When Hurricane Katrina devastated the city in August 2005, Dr. Norman C. Francis had already decided that Xavier could not wait to begin repairs and stressed that the school would need to reopen in January or face the real possibility that it would never open again. Under his leadership, Xavier applied for and received grant funding from FEMA to set up temporary housing on campus in the form of several trailer cities for employees of Xavier and for workers rebuilding the campus.
As the selected general contractor for this monumental project, Landis walked every single building, cataloging the finishes, damages, and furniture to be able to have an accurate record for the insurance adjusters when they finally showed up. Once the cataloging was completed, the real work of demolition and rebuilding began. In just five short months, the Landis team Landis renovated over 1,100,000 square feet of interior space on the campus without a source of power, an architect, or as-built drawings.
Landis repaired and rebuilt 21 buildings that were severely damaged during the storm, which left the entire campus under four feet of contaminated floor water for an entire month’s time. This was perhaps one of the most daunting challenges Landis has faced in its 65-year history, but as its team has proven time and time again, along with an outstanding group of subcontractors, the job got done -- paving the way for several more FEMA-funded education projects that were instrumental in rebuilding the city the following year.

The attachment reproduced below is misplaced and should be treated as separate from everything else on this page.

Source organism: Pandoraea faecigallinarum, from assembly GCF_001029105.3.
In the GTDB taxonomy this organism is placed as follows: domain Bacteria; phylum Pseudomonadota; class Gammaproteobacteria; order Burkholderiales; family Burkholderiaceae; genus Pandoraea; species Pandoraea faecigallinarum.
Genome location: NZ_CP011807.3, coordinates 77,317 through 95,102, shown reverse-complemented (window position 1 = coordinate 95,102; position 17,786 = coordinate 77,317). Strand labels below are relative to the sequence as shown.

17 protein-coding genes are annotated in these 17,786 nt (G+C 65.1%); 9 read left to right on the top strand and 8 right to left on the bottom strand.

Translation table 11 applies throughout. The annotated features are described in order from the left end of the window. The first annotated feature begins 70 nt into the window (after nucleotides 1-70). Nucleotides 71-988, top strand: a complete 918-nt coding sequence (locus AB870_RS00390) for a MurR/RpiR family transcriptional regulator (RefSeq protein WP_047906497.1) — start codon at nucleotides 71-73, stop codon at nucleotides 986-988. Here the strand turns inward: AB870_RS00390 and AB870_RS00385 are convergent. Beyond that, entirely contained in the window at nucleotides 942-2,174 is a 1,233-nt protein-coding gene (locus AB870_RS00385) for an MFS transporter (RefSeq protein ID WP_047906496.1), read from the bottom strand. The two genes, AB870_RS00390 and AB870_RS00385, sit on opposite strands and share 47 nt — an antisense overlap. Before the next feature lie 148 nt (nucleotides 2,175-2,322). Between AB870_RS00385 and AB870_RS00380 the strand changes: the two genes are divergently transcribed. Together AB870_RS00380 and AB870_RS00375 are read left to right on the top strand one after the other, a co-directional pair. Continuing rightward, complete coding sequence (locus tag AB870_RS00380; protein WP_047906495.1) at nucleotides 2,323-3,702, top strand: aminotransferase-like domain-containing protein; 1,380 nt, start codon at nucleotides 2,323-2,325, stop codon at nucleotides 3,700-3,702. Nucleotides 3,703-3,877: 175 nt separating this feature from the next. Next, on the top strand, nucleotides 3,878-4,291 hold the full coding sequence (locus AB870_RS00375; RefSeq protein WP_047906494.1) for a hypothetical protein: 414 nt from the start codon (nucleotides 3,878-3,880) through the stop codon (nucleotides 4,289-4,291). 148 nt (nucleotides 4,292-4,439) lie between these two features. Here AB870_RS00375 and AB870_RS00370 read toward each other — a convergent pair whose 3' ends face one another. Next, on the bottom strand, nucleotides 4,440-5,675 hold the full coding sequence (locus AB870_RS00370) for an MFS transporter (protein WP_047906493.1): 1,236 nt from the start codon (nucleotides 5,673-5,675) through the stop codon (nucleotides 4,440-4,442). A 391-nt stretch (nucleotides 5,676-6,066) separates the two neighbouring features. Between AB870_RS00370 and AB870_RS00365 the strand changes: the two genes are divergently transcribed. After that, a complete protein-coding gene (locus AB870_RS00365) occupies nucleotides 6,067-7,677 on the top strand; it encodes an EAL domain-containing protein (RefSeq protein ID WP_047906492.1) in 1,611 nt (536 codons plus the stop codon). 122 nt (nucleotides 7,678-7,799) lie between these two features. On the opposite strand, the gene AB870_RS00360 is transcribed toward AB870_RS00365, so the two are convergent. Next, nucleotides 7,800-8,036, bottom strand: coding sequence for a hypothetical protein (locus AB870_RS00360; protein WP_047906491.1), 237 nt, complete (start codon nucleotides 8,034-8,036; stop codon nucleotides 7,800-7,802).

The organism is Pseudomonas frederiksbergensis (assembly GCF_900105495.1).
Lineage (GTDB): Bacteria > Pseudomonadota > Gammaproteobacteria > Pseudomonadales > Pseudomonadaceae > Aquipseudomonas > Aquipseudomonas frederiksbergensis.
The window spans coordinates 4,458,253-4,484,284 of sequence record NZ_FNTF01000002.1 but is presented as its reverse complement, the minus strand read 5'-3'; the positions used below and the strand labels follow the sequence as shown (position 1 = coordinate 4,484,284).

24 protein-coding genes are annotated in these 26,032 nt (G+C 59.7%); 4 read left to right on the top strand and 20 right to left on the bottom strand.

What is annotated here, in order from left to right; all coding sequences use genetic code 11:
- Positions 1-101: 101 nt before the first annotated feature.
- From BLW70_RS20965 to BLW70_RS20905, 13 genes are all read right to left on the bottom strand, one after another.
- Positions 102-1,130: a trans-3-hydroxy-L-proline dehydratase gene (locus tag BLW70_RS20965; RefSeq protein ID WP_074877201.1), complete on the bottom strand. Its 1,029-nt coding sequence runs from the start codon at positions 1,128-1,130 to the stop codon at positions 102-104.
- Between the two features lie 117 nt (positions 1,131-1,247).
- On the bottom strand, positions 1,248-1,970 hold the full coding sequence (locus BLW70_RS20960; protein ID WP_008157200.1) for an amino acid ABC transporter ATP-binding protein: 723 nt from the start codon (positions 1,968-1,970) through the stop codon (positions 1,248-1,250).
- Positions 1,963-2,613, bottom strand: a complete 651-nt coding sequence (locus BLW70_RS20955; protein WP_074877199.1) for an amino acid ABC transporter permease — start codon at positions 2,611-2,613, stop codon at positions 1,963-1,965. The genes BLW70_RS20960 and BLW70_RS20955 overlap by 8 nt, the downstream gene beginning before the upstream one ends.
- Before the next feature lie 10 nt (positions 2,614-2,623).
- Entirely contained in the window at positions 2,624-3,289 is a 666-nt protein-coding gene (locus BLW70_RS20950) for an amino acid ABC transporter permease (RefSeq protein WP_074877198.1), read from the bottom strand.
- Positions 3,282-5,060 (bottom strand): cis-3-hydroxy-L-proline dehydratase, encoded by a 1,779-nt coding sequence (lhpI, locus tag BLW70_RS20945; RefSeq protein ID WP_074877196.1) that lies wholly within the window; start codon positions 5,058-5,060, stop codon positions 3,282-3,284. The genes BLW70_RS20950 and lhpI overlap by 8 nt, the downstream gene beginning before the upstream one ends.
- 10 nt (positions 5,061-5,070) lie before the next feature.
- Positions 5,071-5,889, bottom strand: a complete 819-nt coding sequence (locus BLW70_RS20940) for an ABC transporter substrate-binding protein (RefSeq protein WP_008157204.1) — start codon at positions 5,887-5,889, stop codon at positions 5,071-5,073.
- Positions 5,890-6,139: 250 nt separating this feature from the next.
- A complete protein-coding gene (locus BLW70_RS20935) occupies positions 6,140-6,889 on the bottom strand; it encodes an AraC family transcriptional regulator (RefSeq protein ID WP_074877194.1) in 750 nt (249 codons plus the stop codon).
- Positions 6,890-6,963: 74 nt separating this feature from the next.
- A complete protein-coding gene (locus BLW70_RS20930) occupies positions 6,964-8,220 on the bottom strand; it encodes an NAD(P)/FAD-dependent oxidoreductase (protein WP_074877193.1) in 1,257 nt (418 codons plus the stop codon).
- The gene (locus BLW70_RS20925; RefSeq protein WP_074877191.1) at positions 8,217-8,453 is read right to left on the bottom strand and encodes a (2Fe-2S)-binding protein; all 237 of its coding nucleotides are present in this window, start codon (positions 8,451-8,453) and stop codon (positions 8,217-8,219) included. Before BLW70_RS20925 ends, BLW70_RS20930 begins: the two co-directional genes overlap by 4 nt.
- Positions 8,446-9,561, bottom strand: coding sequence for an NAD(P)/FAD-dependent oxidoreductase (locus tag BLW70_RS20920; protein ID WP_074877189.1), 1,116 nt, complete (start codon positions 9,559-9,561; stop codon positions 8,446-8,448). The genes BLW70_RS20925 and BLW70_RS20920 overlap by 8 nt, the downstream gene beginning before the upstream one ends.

Following the devastation caused by Hurricane Katrina, Global Green contracted Landis to help spearhead a mixed-use master plan to re-inhabit a block in New Orleans’ storm-damaged Holy Cross neighborhood. The project received LEED Platinum level certification, making it the first of its kind in the entire state of Louisiana.
The homes feature solar panels, water cisterns, rain gardens, green roofs, and other environmentally-sustainable features, predicted to save residents an estimated $1,200 to $2,400 a year in utility bills, allowing lower-income families to qualify for the mortgage. Using advanced monitoring systems in the homes, residents can also see their energy and resource consumption in real-time and, if they choose, modify their behavior to further lower energy costs to continue to maximize savings. >
Global Green’s New Orleans staff completed the final tour of the Holy Cross Project’s LEED Platinum model home in 2017, bringing the total number of visitors to over 35,000 since its opening.
“The Holy Cross Project served as a catalyst for rebuilding in a smart, more sustainable way."
Marking the culmination of a five-year leadership-transition plan, Landis Construction introduced a new senior executive team to lead the family-owned company into its next chapter in October 2015:
For more than 60 years, Brennan’s Restaurant in New Orleans has maintained an almost mythical status as one of the nation’s great culinary landmarks, with generations of tourists coming home from and bragging to their friends, "We ate at Brennan's."